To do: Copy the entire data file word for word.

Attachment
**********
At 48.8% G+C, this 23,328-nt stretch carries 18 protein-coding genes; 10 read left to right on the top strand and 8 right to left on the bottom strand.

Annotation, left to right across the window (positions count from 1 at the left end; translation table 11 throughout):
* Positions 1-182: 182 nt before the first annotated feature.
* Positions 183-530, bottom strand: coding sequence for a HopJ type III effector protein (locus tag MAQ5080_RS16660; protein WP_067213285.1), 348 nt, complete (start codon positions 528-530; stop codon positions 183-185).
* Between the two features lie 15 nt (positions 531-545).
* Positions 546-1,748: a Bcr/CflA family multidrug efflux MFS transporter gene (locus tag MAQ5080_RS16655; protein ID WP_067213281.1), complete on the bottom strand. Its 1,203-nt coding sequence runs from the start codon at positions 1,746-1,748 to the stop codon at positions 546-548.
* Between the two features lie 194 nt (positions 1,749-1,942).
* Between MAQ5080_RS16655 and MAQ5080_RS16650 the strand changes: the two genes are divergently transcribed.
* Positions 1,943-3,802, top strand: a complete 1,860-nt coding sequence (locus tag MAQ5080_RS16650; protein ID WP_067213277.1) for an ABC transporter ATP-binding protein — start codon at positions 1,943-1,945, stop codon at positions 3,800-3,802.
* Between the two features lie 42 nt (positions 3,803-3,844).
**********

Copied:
At 48.8% G+C, this 23,328-nt stretch carries 18 protein-coding genes; 10 read left to right on the top strand and 8 right to left on the bottom strand.

Annotation, left to right across the window (positions count from 1 at the left end; translation table 11 throughout):
* Positions 1-182: 182 nt before the first annotated feature.
* Positions 183-530, bottom strand: coding sequence for a HopJ type III effector protein (locus tag MAQ5080_RS16660; protein WP_067213285.1), 348 nt, complete (start codon positions 528-530; stop codon positions 183-185).
* Between the two features lie 15 nt (positions 531-545).
* Positions 546-1,748: a Bcr/CflA family multidrug efflux MFS transporter gene (locus tag MAQ5080_RS16655; protein ID WP_067213281.1), complete on the bottom strand. Its 1,203-nt coding sequence runs from the start codon at positions 1,746-1,748 to the stop codon at positions 546-548.
* Between the two features lie 194 nt (positions 1,749-1,942).
* Between MAQ5080_RS16655 and MAQ5080_RS16650 the strand changes: the two genes are divergently transcribed.
* Positions 1,943-3,802, top strand: a complete 1,860-nt coding sequence (locus tag MAQ5080_RS16650; protein ID WP_067213277.1) for an ABC transporter ATP-binding protein — start codon at positions 1,943-1,945, stop codon at positions 3,800-3,802.
* Between the two features lie 42 nt (positions 3,803-3,844).